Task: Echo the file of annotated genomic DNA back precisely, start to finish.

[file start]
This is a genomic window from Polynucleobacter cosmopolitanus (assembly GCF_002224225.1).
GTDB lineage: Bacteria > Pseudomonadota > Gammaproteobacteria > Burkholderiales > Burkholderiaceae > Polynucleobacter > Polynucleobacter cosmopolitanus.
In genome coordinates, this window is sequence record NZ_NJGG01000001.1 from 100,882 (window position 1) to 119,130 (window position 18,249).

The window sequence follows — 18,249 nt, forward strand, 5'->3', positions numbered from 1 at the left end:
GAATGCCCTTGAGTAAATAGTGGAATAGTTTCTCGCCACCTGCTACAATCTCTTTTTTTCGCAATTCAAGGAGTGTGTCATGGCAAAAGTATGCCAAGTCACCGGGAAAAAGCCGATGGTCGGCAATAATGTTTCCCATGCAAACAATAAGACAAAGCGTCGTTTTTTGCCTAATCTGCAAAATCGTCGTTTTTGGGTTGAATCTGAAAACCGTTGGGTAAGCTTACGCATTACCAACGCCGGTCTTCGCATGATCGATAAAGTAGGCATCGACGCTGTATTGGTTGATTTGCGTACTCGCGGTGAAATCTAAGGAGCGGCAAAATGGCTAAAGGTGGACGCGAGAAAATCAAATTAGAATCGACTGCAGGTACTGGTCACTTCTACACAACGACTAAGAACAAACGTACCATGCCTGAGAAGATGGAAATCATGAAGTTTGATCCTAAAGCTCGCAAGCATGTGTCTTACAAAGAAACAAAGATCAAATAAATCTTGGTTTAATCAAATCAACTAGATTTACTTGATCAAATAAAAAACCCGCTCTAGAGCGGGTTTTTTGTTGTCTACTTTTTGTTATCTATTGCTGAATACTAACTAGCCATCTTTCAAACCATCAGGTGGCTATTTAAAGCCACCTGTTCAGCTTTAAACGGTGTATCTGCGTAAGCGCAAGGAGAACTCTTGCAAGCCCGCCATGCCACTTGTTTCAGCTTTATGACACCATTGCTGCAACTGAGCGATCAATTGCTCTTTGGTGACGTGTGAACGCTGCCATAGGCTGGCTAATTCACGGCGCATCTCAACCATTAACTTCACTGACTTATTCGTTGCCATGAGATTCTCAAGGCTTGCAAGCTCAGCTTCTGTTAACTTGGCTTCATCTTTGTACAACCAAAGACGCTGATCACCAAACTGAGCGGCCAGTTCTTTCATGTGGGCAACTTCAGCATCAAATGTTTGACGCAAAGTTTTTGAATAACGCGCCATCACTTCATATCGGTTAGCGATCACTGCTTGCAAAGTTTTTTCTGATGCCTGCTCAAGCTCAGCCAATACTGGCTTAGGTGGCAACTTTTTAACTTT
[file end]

This is a genomic window from Polynucleobacter cosmopolitanus (assembly GCF_002224225.1).
GTDB lineage: Bacteria > Pseudomonadota > Gammaproteobacteria > Burkholderiales > Burkholderiaceae > Polynucleobacter > Polynucleobacter cosmopolitanus.
In genome coordinates, this window is sequence record NZ_NJGG01000001.1 from 100,882 (window position 1) to 119,130 (window position 18,249).

The window sequence follows — 18,249 nt, forward strand, 5'->3', positions numbered from 1 at the left end:
GAATGCCCTTGAGTAAATAGTGGAATAGTTTCTCGCCACCTGCTACAATCTCTTTTTTTCGCAATTCAAGGAGTGTGTCATGGCAAAAGTATGCCAAGTCACCGGGAAAAAGCCGATGGTCGGCAATAATGTTTCCCATGCAAACAATAAGACAAAGCGTCGTTTTTTGCCTAATCTGCAAAATCGTCGTTTTTGGGTTGAATCTGAAAACCGTTGGGTAAGCTTACGCATTACCAACGCCGGTCTTCGCATGATCGATAAAGTAGGCATCGACGCTGTATTGGTTGATTTGCGTACTCGCGGTGAAATCTAAGGAGCGGCAAAATGGCTAAAGGTGGACGCGAGAAAATCAAATTAGAATCGACTGCAGGTACTGGTCACTTCTACACAACGACTAAGAACAAACGTACCATGCCTGAGAAGATGGAAATCATGAAGTTTGATCCTAAAGCTCGCAAGCATGTGTCTTACAAAGAAACAAAGATCAAATAAATCTTGGTTTAATCAAATCAACTAGATTTACTTGATCAAATAAAAAACCCGCTCTAGAGCGGGTTTTTTGTTGTCTACTTTTTGTTATCTATTGCTGAATACTAACTAGCCATCTTTCAAACCATCAGGTGGCTATTTAAAGCCACCTGTTCAGCTTTAAACGGTGTATCTGCGTAAGCGCAAGGAGAACTCTTGCAAGCCCGCCATGCCACTTGTTTCAGCTTTATGACACCATTGCTGCAACTGAGCGATCAATTGCTCTTTGGTGACGTGTGAACGCTGCCATAGGCTGGCTAATTCACGGCGCATCTCAACCATTAACTTCACTGACTTATTCGTTGCCATGAGATTCTCAAGGCTTGCAAGCTCAGCTTCTGTTAACTTGGCTTCATCTTTGTACAACCAAAGACGCTGATCACCAAACTGAGCGGCCAGTTCTTTCATGTGGGCAACTTCAGCATCAAATGTTTGACGCAAAGTTTTTGAATAACGCGCCATCACTTCATATCGGTTAGCGATCACTGCTTGCAAAGTTTTTTCTGATGCCTGCTCAAGCTCAGCCAATACTGGCTTAGGTGGCAACTTTTTAACTTT